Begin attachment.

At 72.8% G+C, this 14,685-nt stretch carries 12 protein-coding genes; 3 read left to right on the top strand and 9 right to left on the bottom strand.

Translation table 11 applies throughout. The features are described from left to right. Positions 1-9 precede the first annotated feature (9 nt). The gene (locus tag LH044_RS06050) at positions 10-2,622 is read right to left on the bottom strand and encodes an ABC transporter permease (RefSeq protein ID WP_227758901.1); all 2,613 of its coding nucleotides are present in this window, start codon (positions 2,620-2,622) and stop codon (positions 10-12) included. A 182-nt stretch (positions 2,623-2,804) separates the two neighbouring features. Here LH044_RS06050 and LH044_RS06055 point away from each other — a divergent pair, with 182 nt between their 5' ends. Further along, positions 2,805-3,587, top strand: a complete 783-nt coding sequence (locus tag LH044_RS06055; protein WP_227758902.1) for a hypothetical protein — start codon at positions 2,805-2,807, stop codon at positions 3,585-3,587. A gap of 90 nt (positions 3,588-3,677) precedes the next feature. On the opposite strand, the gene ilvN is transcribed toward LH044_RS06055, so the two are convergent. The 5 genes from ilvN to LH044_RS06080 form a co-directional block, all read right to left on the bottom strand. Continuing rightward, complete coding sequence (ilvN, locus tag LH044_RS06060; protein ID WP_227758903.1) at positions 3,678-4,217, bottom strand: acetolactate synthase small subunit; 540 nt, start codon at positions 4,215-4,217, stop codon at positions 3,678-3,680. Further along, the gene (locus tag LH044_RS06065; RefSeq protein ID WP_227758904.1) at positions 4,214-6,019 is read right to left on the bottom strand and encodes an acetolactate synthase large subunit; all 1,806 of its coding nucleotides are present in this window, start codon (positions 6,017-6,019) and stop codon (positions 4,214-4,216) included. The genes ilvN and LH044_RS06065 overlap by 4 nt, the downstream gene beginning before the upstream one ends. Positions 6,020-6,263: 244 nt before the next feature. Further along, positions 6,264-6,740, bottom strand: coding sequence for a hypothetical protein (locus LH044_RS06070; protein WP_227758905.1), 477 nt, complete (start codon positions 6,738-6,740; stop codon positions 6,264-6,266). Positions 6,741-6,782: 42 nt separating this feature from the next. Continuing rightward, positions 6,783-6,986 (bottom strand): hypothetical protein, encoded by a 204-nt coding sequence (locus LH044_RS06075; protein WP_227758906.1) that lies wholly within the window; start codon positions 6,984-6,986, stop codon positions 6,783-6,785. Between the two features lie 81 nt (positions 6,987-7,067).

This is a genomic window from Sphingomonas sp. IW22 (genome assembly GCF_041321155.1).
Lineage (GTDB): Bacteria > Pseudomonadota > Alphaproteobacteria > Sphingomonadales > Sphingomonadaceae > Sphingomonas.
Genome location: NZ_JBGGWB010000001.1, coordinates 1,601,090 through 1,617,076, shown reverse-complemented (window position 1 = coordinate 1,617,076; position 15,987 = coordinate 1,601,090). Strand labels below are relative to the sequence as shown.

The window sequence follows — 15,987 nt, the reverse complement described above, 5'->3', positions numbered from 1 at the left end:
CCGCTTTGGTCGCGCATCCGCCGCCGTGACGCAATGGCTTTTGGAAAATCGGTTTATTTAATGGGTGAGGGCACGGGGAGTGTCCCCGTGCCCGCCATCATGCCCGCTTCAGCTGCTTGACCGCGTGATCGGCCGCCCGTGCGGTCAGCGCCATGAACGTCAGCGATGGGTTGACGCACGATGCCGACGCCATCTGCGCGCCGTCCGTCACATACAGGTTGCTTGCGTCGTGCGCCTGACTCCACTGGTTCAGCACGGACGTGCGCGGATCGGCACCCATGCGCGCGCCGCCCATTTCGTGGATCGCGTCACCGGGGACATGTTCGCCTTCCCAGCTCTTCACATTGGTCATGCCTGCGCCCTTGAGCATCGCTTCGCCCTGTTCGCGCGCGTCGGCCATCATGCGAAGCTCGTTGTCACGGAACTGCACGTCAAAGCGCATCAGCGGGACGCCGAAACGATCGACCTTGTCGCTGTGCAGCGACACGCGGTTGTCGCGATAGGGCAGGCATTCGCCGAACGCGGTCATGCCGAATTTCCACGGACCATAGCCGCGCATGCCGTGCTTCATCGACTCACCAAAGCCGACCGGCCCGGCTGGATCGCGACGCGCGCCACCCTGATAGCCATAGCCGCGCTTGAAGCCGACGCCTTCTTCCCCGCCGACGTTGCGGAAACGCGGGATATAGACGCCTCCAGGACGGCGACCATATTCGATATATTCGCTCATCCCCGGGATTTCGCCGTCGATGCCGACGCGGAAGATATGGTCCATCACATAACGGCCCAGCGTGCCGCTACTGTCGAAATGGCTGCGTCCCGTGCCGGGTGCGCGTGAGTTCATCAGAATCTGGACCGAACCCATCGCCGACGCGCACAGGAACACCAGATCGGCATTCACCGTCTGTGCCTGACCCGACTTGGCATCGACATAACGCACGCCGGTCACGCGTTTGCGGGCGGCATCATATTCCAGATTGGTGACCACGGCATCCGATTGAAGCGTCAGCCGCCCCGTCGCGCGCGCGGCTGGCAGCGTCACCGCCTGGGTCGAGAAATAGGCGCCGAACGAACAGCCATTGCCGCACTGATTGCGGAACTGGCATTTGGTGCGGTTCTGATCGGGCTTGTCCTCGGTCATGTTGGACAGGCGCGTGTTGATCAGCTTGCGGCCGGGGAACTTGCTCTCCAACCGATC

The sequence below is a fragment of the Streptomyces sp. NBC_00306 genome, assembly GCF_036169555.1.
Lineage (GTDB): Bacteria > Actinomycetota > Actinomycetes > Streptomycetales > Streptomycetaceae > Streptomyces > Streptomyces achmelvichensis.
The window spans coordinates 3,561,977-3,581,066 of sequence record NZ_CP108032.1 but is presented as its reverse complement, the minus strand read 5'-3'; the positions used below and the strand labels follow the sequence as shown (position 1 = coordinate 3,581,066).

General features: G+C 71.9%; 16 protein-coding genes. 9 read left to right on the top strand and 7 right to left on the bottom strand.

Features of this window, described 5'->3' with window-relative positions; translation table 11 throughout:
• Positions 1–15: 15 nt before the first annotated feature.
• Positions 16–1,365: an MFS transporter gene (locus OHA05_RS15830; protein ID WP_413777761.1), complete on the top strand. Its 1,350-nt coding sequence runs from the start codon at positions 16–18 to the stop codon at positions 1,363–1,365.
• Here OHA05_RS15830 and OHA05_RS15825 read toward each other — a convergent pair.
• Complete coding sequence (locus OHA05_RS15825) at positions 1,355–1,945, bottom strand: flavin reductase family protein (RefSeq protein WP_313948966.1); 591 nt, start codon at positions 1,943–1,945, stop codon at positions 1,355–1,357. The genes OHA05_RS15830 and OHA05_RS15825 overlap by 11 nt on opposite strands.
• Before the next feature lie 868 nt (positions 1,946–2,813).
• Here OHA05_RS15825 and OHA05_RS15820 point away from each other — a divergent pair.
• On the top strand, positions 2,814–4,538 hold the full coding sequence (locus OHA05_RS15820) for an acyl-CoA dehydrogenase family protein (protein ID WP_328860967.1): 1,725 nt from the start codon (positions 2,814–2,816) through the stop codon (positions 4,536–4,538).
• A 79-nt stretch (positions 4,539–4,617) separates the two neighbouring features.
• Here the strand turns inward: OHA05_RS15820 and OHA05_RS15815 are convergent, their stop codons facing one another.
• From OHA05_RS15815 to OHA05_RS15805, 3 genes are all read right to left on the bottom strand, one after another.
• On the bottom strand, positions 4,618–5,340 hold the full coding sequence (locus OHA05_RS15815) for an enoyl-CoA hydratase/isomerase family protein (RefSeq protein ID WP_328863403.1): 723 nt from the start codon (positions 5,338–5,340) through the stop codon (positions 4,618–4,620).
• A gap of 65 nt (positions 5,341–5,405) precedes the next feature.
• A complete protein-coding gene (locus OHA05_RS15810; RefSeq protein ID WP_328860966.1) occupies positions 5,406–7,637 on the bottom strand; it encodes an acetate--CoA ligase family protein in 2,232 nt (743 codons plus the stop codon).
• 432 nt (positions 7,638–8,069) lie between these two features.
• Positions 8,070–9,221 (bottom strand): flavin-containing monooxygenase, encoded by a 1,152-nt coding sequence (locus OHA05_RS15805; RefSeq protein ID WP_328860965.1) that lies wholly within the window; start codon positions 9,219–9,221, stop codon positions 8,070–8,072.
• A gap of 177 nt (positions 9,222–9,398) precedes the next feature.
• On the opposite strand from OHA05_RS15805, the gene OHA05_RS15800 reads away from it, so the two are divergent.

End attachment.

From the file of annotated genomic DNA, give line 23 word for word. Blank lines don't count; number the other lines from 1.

• On the bottom strand, positions 4,618–5,340 hold the full coding sequence (locus OHA05_RS15815) for an enoyl-CoA hydratase/isomerase family protein (RefSeq protein ID WP_328863403.1): 723 nt from the start codon (positions 5,338–5,340) through the stop codon (positions 4,618–4,620).